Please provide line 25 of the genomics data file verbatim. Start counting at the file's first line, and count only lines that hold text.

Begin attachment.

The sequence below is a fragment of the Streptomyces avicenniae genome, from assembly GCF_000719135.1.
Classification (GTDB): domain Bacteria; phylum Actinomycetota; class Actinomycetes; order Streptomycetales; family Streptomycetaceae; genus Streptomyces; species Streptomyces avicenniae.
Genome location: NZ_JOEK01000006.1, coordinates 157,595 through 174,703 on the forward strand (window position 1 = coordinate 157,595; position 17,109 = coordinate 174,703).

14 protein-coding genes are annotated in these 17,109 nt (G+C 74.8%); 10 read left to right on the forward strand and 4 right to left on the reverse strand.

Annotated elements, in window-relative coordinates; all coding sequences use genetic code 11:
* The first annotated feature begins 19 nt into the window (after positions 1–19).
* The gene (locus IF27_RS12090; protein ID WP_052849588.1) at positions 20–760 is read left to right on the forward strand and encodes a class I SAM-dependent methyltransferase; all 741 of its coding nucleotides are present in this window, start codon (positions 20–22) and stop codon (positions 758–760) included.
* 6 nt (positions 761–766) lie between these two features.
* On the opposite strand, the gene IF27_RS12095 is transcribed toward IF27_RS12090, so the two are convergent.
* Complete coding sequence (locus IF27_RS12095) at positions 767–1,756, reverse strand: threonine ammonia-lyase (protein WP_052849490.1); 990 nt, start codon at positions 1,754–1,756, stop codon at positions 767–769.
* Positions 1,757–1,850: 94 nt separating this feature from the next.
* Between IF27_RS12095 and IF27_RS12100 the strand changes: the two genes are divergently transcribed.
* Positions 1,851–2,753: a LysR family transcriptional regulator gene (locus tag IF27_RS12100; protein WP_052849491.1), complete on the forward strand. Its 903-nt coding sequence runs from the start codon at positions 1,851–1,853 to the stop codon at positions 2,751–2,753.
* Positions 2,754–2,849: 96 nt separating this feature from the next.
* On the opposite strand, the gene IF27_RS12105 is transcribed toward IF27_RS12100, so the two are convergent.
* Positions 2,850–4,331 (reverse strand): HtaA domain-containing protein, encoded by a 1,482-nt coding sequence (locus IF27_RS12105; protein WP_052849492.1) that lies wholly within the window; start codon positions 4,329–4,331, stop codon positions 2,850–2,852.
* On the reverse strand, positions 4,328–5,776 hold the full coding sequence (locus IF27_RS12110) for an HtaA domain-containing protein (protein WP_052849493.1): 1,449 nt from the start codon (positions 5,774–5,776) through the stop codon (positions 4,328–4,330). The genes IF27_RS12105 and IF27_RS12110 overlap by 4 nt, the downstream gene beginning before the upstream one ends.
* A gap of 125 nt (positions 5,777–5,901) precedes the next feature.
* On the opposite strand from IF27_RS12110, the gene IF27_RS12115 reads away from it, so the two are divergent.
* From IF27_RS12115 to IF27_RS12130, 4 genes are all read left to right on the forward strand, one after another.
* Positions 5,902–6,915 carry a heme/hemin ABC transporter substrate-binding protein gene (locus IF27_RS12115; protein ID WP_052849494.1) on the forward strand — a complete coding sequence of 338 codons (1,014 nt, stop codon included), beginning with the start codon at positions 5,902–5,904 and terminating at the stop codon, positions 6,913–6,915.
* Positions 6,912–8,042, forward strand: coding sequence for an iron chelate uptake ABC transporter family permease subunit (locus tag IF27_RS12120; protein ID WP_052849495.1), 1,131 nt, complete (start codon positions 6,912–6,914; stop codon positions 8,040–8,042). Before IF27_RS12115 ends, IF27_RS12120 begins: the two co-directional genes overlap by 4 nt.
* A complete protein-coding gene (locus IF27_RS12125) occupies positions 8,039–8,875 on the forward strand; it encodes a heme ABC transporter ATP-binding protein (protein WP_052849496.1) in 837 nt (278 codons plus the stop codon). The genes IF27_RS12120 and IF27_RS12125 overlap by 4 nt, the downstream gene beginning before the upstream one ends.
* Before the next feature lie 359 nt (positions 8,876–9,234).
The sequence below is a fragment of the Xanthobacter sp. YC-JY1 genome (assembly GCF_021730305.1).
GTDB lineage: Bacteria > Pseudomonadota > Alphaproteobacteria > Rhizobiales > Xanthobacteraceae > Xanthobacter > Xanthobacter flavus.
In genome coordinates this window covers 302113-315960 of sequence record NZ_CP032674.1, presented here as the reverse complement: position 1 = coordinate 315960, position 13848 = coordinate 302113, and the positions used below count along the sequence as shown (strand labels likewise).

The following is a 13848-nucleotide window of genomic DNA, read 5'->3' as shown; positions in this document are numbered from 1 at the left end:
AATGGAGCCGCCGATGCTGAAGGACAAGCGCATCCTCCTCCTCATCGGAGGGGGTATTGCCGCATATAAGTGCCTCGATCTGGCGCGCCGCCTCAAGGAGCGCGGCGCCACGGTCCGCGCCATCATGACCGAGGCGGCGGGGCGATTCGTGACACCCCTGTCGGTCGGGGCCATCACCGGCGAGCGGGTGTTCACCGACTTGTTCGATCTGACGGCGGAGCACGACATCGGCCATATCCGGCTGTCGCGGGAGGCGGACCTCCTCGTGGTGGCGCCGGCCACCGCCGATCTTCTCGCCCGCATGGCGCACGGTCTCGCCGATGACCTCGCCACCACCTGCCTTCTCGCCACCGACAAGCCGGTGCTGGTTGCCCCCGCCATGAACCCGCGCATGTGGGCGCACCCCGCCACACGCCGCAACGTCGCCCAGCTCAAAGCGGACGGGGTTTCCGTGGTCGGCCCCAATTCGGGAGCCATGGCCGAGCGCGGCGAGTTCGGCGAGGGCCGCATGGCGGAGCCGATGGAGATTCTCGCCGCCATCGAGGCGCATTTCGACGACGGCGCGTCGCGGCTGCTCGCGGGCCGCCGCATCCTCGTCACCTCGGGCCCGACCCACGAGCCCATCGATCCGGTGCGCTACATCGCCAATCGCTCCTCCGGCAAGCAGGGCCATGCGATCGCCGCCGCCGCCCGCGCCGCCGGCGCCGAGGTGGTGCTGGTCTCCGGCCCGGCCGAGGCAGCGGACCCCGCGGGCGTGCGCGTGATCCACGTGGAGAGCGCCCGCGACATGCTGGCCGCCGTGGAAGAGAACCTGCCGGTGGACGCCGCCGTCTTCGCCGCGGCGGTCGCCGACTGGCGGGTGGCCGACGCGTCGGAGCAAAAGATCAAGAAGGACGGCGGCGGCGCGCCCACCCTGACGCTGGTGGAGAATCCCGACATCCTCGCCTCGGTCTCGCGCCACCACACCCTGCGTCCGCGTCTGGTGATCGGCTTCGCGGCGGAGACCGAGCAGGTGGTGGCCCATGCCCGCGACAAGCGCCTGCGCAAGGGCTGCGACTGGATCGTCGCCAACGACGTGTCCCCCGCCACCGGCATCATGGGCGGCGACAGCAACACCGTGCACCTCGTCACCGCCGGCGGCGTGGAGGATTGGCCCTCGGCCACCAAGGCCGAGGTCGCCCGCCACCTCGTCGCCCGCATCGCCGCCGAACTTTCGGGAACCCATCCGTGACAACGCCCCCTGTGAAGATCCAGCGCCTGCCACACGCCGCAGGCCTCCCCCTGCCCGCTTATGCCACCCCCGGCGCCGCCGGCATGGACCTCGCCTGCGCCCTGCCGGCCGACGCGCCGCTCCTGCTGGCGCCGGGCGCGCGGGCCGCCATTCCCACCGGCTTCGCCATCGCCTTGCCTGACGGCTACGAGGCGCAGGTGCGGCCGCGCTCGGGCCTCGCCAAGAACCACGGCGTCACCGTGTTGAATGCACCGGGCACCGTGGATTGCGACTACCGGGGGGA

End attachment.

The sequence below is a fragment of the Xanthobacter sp. YC-JY1 genome (assembly GCF_021730305.1).